Now that we’re heading into winter, it’s time to be a bit more careful about germs in the office and invisible creatures crawling round your desk.
We’ve found a number of articles featuring Dr Lisa Ackerly, an environmental health expert from the University of Salford, who goes into a lot of gruesome and germy detail about the risks of dirty desks.
Speaking to the Mail Online, she mentions some terrifying ‘tatistics, including:
– The average work desk is 400 times dirtier than the average loo seat
– The average computer keyboard is home to 7,500 types of bacteria
– An office worker’s hands come into contact with 10,000,000 bacteria each day
– Flu and other viruses can live on surfaces for up to 24 hours
And, this is the really important message: 80% of common infections are transmitted by touch.
As Stan Bush sings, you’ve got the touch and you’ve got the power: the power to wash your hands and clean your desk.
Let’s talk about the desk first
It may not be the key hazard in terms of infection, but it does reflect on you and sometimes colleagues tend to judge a person by their desk. So it makes sense to keep yours spick and span.
Before you eat, put down a napkin. Catch some of those crumbs and dollops of sauce, so they don’t fall into your workspace and attract germs or creepy crawlies, like Graham from facilities* who treats keyboard crumbs like treats at the bottom of a crisp packet. (If you hear a plastic rattling in the office at night, that’s him shaking the crunchy leftovers into his mouth.)
Each week schedule in a little bit of time to give your desk a quick tidy up and clean with a proper cleaning kit. Turn your keyboard upside down to get rid of any crumbs, then use compressed air to dislodge stubborn ones. (You could feel a family of squirrels with the leftovers that fall out of my keyboard). Give the desk itself and any phones or mice the once-over with an antibacterial wipe.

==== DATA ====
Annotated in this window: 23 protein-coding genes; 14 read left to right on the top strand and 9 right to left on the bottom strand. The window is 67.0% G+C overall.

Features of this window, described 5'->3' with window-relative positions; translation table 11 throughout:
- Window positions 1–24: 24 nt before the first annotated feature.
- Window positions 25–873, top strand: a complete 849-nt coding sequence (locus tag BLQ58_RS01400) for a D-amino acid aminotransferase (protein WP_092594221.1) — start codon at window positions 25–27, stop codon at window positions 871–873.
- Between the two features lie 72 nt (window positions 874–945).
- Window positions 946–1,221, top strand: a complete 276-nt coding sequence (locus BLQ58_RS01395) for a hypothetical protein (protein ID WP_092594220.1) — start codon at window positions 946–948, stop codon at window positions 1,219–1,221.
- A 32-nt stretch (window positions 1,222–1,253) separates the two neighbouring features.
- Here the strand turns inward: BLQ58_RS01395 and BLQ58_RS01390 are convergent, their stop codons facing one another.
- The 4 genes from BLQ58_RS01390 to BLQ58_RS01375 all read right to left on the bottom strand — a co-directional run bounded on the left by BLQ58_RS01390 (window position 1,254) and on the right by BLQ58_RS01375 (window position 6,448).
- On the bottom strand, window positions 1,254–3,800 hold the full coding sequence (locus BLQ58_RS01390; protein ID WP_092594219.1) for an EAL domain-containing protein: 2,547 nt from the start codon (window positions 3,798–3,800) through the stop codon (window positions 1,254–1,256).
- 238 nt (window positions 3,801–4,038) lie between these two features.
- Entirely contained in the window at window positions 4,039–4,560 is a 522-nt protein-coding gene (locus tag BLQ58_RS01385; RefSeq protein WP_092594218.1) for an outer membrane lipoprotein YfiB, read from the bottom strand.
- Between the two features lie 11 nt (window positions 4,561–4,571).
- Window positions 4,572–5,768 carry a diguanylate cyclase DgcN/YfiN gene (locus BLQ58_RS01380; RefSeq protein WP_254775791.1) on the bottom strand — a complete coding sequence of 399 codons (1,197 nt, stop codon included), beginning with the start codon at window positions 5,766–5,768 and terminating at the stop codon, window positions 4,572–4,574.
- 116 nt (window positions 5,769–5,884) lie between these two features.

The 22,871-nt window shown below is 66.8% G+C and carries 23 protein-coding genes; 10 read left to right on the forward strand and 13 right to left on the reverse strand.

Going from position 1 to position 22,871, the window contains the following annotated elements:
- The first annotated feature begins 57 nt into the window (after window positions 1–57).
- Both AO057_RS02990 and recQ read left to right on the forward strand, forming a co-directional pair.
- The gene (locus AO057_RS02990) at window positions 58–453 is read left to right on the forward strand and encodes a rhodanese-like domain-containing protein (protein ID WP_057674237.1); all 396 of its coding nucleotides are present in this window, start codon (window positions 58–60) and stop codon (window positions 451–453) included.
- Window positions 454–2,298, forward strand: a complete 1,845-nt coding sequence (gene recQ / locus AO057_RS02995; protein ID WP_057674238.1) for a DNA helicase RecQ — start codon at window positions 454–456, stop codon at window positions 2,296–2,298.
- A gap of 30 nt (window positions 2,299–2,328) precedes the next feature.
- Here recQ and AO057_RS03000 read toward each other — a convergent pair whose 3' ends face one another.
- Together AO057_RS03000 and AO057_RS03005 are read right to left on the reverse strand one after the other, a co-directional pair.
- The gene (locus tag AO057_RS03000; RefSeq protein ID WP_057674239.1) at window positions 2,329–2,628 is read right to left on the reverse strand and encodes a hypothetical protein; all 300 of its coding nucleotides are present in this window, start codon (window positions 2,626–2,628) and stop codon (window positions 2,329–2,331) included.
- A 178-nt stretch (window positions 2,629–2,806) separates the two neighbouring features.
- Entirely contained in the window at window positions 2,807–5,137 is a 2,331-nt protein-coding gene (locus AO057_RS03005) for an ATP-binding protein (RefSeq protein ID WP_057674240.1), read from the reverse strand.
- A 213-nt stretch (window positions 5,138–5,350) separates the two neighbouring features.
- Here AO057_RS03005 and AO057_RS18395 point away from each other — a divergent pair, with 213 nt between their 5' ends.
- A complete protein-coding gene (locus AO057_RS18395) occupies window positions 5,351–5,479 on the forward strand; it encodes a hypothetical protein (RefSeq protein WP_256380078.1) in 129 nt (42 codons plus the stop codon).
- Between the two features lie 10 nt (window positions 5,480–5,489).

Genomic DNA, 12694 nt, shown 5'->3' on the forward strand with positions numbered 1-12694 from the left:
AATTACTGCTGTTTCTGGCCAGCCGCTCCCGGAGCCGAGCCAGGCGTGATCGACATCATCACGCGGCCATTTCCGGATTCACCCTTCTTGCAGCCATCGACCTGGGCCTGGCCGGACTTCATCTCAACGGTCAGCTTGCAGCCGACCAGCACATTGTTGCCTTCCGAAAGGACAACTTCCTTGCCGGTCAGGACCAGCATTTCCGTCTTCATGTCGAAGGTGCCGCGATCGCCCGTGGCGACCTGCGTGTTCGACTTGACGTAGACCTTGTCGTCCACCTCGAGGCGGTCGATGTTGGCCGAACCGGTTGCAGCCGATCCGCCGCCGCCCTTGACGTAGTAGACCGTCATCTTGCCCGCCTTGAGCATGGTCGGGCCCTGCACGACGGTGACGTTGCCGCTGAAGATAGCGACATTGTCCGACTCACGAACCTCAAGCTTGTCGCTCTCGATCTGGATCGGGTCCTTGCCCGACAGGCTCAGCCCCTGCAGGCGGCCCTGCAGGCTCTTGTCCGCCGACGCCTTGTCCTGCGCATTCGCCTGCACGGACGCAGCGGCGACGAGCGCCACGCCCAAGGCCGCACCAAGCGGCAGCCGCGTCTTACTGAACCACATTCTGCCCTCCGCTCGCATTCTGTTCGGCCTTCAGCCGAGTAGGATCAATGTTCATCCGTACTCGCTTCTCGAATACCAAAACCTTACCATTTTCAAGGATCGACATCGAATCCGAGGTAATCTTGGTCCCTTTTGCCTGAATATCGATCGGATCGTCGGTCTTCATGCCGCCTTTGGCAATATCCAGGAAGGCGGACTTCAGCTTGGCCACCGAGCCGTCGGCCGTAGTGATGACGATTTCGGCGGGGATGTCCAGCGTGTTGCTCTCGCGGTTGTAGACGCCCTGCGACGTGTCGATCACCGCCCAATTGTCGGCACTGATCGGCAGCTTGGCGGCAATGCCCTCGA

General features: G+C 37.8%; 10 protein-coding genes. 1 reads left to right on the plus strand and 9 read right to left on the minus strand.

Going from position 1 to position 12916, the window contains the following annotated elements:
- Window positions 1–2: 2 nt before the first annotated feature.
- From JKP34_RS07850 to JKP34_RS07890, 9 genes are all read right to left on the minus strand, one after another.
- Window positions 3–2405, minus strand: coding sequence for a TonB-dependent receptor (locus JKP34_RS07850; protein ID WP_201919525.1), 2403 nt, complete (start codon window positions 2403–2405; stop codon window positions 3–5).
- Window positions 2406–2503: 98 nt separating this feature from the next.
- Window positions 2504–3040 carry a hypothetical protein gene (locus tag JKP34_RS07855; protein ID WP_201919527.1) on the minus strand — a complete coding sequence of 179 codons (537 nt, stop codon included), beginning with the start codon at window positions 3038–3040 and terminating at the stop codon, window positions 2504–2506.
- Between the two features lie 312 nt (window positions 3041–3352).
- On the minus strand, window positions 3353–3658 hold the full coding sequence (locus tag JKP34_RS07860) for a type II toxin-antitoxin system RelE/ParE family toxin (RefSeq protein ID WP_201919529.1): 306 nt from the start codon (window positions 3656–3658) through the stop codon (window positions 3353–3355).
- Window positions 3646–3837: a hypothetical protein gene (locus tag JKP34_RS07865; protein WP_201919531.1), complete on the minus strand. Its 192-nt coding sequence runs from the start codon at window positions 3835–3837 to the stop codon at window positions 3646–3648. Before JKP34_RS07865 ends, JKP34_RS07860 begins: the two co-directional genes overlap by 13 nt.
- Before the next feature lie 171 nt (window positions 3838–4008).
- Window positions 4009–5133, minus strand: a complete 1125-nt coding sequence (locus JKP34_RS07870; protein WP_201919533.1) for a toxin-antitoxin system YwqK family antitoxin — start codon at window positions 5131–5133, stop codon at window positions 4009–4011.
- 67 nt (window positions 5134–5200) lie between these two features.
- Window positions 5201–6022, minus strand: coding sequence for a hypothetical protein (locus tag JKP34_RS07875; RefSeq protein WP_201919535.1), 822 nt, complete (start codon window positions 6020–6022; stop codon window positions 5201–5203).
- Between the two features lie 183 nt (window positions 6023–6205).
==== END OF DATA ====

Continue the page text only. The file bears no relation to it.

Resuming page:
Now you’ve got a desk you could eat your dinner off, it’s time to move on to the most important, and the simplest part, of avoiding germs at the office:
Washing your hands
I’ve found a survey that suggests more than 60% of men don’t wash their hands after going to the loo. While women fare a bit better, 40% of them don’t bother. That’s still a lot of poo and pee that’s being spread around the office, on door handles, phones, lift buttons and more.
Unless you take a bottle of washing-up liquid and a garden hose into the office and spray your colleagues down yourself, the only way to combat their lack of cleanliness is to wash your own hands regularly with hot water and soap, throughout the day, not just after going to the loo.
This is incredibly important as we move into winter and face really unpleasant bugs like norovirus, which is serious enough to put children and the elderly into hospital.
By looking after your own hygiene, you also help to take care of everyone else.
*Any resemblance to real people called Graham who work in facilities is entirely coincidental. All characters in this piece are fictional, but the germs and illnesses are real.
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Previously on The Euroffice Blog…